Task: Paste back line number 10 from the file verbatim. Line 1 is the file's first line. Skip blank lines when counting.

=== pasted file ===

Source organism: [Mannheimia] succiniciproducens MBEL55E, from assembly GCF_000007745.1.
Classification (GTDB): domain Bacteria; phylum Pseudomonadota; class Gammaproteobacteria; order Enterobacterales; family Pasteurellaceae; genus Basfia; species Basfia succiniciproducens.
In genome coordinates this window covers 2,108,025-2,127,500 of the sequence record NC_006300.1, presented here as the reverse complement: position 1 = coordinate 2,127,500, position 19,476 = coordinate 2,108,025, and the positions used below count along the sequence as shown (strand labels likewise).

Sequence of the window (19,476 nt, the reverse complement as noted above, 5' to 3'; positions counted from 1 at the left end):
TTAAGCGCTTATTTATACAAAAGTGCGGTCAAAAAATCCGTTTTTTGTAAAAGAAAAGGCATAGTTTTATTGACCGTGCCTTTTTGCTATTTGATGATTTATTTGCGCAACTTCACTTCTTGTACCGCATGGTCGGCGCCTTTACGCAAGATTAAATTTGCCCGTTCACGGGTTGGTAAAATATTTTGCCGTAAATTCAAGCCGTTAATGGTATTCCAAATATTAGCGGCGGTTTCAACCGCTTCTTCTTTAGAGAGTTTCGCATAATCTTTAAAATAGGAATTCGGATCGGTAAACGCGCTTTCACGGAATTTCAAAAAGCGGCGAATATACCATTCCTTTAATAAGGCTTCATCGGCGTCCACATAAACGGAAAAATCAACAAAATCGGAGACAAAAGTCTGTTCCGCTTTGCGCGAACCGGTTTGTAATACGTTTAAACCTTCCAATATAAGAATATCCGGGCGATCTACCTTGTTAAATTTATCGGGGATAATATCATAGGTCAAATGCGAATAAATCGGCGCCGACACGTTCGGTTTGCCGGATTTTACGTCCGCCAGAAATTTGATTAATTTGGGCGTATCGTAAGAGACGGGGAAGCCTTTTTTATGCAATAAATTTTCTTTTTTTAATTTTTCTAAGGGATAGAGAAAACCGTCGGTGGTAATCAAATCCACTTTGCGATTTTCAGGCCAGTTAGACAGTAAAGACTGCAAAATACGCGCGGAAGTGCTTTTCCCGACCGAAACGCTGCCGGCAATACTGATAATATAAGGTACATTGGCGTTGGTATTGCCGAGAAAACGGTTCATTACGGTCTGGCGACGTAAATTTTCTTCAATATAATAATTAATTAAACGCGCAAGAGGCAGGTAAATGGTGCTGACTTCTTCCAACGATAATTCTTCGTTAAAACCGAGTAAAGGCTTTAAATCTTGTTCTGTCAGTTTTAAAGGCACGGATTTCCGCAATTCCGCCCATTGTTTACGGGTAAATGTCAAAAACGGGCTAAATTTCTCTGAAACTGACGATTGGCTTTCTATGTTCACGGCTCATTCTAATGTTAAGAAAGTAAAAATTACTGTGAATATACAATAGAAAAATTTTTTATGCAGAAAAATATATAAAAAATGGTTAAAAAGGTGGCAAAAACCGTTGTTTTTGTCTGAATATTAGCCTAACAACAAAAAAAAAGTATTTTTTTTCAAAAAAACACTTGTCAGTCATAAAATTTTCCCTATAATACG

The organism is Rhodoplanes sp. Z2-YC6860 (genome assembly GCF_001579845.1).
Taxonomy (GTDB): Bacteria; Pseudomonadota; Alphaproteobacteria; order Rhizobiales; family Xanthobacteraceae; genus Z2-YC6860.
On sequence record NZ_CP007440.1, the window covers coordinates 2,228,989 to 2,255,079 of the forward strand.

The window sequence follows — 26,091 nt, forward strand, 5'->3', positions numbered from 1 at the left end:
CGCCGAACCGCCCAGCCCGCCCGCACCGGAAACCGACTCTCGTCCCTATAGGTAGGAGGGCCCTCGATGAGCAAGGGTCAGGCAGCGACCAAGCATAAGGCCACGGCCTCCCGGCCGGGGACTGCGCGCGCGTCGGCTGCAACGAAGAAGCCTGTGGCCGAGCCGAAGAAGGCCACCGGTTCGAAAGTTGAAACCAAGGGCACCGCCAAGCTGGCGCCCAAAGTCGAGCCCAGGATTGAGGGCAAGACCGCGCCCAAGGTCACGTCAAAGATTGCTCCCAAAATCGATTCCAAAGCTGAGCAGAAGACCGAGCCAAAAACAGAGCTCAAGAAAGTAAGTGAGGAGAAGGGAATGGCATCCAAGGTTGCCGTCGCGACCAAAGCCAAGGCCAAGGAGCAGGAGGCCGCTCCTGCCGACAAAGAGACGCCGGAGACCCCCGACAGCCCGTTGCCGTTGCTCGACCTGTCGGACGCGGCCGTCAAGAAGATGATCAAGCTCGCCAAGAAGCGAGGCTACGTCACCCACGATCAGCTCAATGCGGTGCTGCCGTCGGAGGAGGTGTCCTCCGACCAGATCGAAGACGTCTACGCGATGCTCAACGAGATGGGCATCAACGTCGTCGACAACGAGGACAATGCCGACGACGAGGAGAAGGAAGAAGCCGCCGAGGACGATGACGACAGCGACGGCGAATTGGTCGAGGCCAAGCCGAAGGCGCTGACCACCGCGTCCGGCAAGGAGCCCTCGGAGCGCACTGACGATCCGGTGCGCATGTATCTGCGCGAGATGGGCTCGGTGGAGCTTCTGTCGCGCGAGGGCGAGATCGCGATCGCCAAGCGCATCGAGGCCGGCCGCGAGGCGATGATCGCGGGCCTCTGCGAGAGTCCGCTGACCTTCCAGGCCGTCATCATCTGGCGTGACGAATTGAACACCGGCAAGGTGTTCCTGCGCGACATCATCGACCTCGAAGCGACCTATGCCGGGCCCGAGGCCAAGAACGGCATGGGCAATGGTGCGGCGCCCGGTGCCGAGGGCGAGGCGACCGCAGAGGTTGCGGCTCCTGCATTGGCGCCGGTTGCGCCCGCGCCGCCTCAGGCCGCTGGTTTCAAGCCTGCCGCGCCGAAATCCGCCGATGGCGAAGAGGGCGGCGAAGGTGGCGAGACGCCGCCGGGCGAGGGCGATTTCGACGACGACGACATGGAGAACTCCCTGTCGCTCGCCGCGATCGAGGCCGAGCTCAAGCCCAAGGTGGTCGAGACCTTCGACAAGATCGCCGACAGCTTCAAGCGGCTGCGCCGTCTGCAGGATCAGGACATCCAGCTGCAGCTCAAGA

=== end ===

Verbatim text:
CGCCGAACCGCCCAGCCCGCCCGCACCGGAAACCGACTCTCGTCCCTATAGGTAGGAGGGCCCTCGATGAGCAAGGGTCAGGCAGCGACCAAGCATAAGGCCACGGCCTCCCGGCCGGGGACTGCGCGCGCGTCGGCTGCAACGAAGAAGCCTGTGGCCGAGCCGAAGAAGGCCACCGGTTCGAAAGTTGAAACCAAGGGCACCGCCAAGCTGGCGCCCAAAGTCGAGCCCAGGATTGAGGGCAAGACCGCGCCCAAGGTCACGTCAAAGATTGCTCCCAAAATCGATTCCAAAGCTGAGCAGAAGACCGAGCCAAAAACAGAGCTCAAGAAAGTAAGTGAGGAGAAGGGAATGGCATCCAAGGTTGCCGTCGCGACCAAAGCCAAGGCCAAGGAGCAGGAGGCCGCTCCTGCCGACAAAGAGACGCCGGAGACCCCCGACAGCCCGTTGCCGTTGCTCGACCTGTCGGACGCGGCCGTCAAGAAGATGATCAAGCTCGCCAAGAAGCGAGGCTACGTCACCCACGATCAGCTCAATGCGGTGCTGCCGTCGGAGGAGGTGTCCTCCGACCAGATCGAAGACGTCTACGCGATGCTCAACGAGATGGGCATCAACGTCGTCGACAACGAGGACAATGCCGACGACGAGGAGAAGGAAGAAGCCGCCGAGGACGATGACGACAGCGACGGCGAATTGGTCGAGGCCAAGCCGAAGGCGCTGACCACCGCGTCCGGCAAGGAGCCCTCGGAGCGCACTGACGATCCGGTGCGCATGTATCTGCGCGAGATGGGCTCGGTGGAGCTTCTGTCGCGCGAGGGCGAGATCGCGATCGCCAAGCGCATCGAGGCCGGCCGCGAGGCGATGATCGCGGGCCTCTGCGAGAGTCCGCTGACCTTCCAGGCCGTCATCATCTGGCGTGACGAATTGAACACCGGCAAGGTGTTCCTGCGCGACATCATCGACCTCGAAGCGACCTATGCCGGGCCCGAGGCCAAGAACGGCATGGGCAATGGTGCGGCGCCCGGTGCCGAGGGCGAGGCGACCGCAGAGGTTGCGGCTCCTGCATTGGCGCCGGTTGCGCCCGCGCCGCCTCAGGCCGCTGGTTTCAAGCCTGCCGCGCCGAAATCCGCCGATGGCGAAGAGGGCGGCGAAGGTGGCGAGACGCCGCCGGGCGAGGGCGATTTCGACGACGACGACATGGAGAACTCCCTGTCGCTCGCCGCGATCGAGGCCGAGCTCAAGCCCAAGGTGGTCGAGACCTTCGACAAGATCGCCGACAGCTTCAAGCGGCTGCGCCGTCTGCAGGATCAGGACATCCAGCTGCAGCTCAAGA